VDH and CDC recommend yearly influenza vaccination as the first and most important step in protecting yourself and your loved ones from influenza illness. Annual seasonal flu vaccination with either the flu shot or the nasal-spray flu vaccine is the best way to reduce the chances that you will get the flu and lessen the chance that you will spread it to others. When more people get vaccinated against the flu, less flu illness can spread through the community.
All people 6 months of age and older are recommended to receive an influenza vaccination each year. Depending on the vaccine types available to you, the 2013-2014 vaccine will protect against either three or four different influenza viruses.
Vaccination is especially important for certain people who are at "high risk" of serious complications from seasonal flu. People at high risk include adults age 65 years and older, children younger than five years of age, pregnant women, and people of any age with certain chronic medical conditions.
In addition, people who live with or care for persons who are at increased risk of developing serious complications should be vaccinated. This includes household contacts and caregivers of young children (especially infants less than 6 months of age) and people with certain medical conditions such as asthma, diabetes, and chronic lung disease.
The best time to get vaccinated is as soon as the vaccine is available, which is often as early as August. Protection from the vaccine occurs within two weeks of vaccination and lasts throughout the flu season. If you don’t get it right away, you can still get vaccinated through the fall, winter, or spring since flu season usually peaks in January or February but often continues through May.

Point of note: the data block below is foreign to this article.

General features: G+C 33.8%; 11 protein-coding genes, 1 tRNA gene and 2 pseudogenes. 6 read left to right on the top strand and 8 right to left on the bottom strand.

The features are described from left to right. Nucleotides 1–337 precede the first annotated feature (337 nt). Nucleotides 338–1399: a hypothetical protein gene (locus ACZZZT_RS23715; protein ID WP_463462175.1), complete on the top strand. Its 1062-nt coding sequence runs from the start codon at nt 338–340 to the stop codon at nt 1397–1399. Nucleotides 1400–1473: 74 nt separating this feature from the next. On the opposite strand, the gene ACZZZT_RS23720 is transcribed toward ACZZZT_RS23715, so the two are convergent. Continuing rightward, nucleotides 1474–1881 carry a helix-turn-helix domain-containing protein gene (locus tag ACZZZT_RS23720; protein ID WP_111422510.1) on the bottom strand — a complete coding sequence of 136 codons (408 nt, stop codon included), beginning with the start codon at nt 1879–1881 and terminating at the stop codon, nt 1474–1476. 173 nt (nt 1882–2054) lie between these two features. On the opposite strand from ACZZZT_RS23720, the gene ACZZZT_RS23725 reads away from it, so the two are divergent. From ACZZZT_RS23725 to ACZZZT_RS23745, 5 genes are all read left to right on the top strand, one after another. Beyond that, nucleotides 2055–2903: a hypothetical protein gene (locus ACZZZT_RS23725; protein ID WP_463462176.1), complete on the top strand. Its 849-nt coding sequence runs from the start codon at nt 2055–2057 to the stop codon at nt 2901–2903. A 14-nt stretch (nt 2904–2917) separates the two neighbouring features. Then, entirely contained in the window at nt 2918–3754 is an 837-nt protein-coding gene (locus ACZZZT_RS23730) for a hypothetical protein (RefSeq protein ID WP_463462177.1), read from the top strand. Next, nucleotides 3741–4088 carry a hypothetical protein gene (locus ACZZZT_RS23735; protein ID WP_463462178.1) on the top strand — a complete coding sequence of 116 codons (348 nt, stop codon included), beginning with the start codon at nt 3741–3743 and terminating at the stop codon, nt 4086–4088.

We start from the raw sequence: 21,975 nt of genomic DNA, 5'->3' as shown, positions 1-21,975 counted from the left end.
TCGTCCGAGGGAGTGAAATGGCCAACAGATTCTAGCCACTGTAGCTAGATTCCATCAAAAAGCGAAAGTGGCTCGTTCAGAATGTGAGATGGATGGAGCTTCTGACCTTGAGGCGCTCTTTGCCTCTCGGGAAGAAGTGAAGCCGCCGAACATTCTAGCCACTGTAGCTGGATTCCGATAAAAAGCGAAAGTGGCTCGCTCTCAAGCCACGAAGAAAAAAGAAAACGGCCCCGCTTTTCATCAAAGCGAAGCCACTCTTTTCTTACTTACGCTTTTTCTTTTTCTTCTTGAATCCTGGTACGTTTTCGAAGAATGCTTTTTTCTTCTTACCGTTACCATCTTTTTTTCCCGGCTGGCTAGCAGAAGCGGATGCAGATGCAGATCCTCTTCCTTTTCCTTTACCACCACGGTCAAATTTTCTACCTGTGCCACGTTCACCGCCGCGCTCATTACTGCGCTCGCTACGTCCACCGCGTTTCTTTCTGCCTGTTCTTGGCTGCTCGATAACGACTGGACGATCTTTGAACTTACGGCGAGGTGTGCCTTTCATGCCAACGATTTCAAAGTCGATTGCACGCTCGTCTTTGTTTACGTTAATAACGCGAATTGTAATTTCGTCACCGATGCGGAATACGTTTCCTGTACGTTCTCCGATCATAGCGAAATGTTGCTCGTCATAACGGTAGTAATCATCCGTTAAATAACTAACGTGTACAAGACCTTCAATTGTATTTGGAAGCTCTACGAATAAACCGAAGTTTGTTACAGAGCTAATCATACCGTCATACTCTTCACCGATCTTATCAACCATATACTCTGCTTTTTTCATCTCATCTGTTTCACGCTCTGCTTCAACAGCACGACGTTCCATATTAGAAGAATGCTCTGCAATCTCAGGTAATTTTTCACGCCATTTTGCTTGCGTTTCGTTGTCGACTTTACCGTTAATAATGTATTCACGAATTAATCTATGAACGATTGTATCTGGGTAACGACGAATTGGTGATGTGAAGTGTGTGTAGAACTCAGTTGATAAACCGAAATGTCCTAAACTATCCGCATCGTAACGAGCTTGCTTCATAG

Children aged 6 months through 8 years of age who have never received a seasonal flu vaccine need two doses of vaccine spaced at least 4 weeks apart. This flu season (2013-2014), other children in this age group may need two doses as well. For individuals 9 years of age and older, only one dose of vaccine is needed each flu season regardless of how early the vaccine is given.
There are two primary types of vaccine, inactivated influenza vaccine (IIV), also known as the “flu shot”, and live attenuated influenza vaccine (LAIV), also known as the nasal-spray flu vaccine.
A number of different manufacturers produce influenza vaccines for the U.S. market, including intramuscular (IM), intradermal, and nasal-spray vaccines. Talk with your healthcare provider to determine which vaccine may be best for you. Most of the flu vaccine offered for the 2013-2014 season will be trivalent (protects against three influenza viruses). New this year, some seasonal flu vaccines will be formulated to protect against four flu viruses (quadrivalent flu vaccines). All nasal-spray vaccines are now quadrivalent; however, this makes up only a small portion of total vaccine availability. In addition, multiple types of flu shots are available this year including cell culture-based, recombinant hemagglutinin, and high-dose. For many vaccine recipients, more than one type or brand of vaccine may be appropriate. Where more than one type of vaccine is appropriate and available, VDH and CDC make no preferential recommendation for use of any influenza vaccine product over another.
While there are many types of flu viruses, flu vaccine protects against the three or four types of flu viruses that are most likely to be circulating during the current flu season.
The 2013-2014 trivalent influenza vaccines protect against the following three viruses:
The quadrivalent vaccines protect against four viruses: the three viruses above as well as a B/Brisbane/60/2008-like virus, for a total of two influenza A viruses and two influenza B viruses.
Handouts for Patients and Staff
Talking About Influenza Vaccination
Flu vaccines are offered in many locations, including doctor’s offices, clinics, health departments, pharmacies, and college/university health centers. Even if you don’t have a regular doctor or nurse, you can get a flu vaccine somewhere else, such as at a health department or pharmacy. Individuals who lack health insurance should contact their local health department to inquire about flu vaccination clinics.
Visit the HealthMap Vaccine Finder to locate where you can get a flu shot.